(4) Tests are designed badly - Complicated tests are complicated to interpret. They're also complicated to execute. Keep your tests understandable and learn to walk before you run. Also, you have to be clear about what you're trying to affect. For example, focusing on sales of creative A versus creative B can be a testing death trap - your job as an email marketer is not to sell, but to bring people to a place where a sale can happen. Back your test up to look at things like click-through and you'll have a much higher degree of significance to your tests. Not that CTs are the bees knees of measurement - the point is that you need to realize what you can and can't effect via email. The sale happens on the web site. The interest happens in the email.

(5) Tests are too big - I recently talked to someone who designed a test, then send 1/3 to the existing piece, then 1/3 to each of the two test cells. So 2/3 of the test was to something other than the champion. This is a recipe for disaster - early stage tests should encompass no more than 10-20% of your email effort, unless the test cells are very small incremental changes from the champion. If you're designing a "big" test cell in order to gain statistical significance, then raise your aim to a measurement that can be significant with a smaller group (like CTs!)

(6) When a test is successful, you push the "GO" button too fast - One of the least appreciated facets of email marketing is the macroeconomic impact of time. That is, while a test is successful, will it be successful next week? Lots of things can happen in a week that push the results in one direction or another. If a test is "successful", the next step should be to continue the test for several more weeks, then look at the tend of behavior over time. I ran a test where - for three weeks - the challenger beat the champion by 11%. By week 6, the results were even - there was no value in implementing the challenger. I don't know why, but the test was good for a little while, then basically fell flat. Time matters.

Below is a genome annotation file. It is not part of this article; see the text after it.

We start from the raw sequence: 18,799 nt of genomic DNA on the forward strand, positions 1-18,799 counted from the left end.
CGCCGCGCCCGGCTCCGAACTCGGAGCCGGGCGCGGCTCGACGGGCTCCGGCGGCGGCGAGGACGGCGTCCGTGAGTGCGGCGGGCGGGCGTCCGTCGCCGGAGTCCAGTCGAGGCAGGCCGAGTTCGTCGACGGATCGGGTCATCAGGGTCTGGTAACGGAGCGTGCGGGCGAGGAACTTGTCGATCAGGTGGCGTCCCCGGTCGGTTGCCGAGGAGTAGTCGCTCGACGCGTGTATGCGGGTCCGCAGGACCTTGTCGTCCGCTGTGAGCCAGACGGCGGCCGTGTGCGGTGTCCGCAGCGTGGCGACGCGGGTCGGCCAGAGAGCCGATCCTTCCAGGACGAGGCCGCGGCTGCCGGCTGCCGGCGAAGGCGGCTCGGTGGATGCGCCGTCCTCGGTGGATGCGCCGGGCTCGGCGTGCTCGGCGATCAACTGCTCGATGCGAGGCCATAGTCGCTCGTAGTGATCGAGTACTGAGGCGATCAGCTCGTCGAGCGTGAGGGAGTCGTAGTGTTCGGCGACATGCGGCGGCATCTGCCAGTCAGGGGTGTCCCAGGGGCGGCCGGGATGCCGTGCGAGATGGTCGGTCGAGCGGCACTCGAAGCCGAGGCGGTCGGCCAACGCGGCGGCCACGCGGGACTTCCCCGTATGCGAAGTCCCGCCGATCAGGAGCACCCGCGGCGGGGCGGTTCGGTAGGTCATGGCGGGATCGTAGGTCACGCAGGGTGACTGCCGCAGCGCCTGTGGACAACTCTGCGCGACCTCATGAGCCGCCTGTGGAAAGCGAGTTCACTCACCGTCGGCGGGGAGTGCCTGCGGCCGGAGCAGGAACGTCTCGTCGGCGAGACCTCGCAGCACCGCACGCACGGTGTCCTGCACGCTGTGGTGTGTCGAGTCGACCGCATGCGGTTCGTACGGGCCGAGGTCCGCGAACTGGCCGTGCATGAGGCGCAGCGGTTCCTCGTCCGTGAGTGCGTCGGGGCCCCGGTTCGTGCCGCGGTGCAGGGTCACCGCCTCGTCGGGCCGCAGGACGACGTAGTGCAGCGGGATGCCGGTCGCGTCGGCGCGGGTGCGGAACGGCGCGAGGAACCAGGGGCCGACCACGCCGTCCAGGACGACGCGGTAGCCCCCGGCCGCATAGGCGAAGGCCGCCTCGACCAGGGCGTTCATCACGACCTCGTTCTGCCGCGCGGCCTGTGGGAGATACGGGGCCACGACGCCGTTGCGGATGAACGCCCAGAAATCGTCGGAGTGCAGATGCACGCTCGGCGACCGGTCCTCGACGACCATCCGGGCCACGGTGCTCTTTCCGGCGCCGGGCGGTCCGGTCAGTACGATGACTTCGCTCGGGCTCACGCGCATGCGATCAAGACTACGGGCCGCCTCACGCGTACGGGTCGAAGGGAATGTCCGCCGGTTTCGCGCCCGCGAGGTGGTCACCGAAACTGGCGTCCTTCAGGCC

(7) Email software doesn't make it easy to measure tests - Pretty much every email program I've seen allows for split tests. Some are easier than others to build and execute. The real problem comes with measuring those results, then comparing them to the champion. It can be a colossal pain to pull the analysis together in any sort of meaningful fashion. If the marketer is not full invested in testing, this "lack of feature" will be used as an excuse way more often than it should while it's a reason, it's not a very good one. Unless we're talking about true multi-variate email testing...then it's a good excuse, as most email vendors make it impossible to execute true multivariate testing (but more about that in a future post...)

All in all, if you're an email marketer who isn't actively testing - or recently completed a series of email tests - you're wasting an opportunity to significantly improve your emarketing results.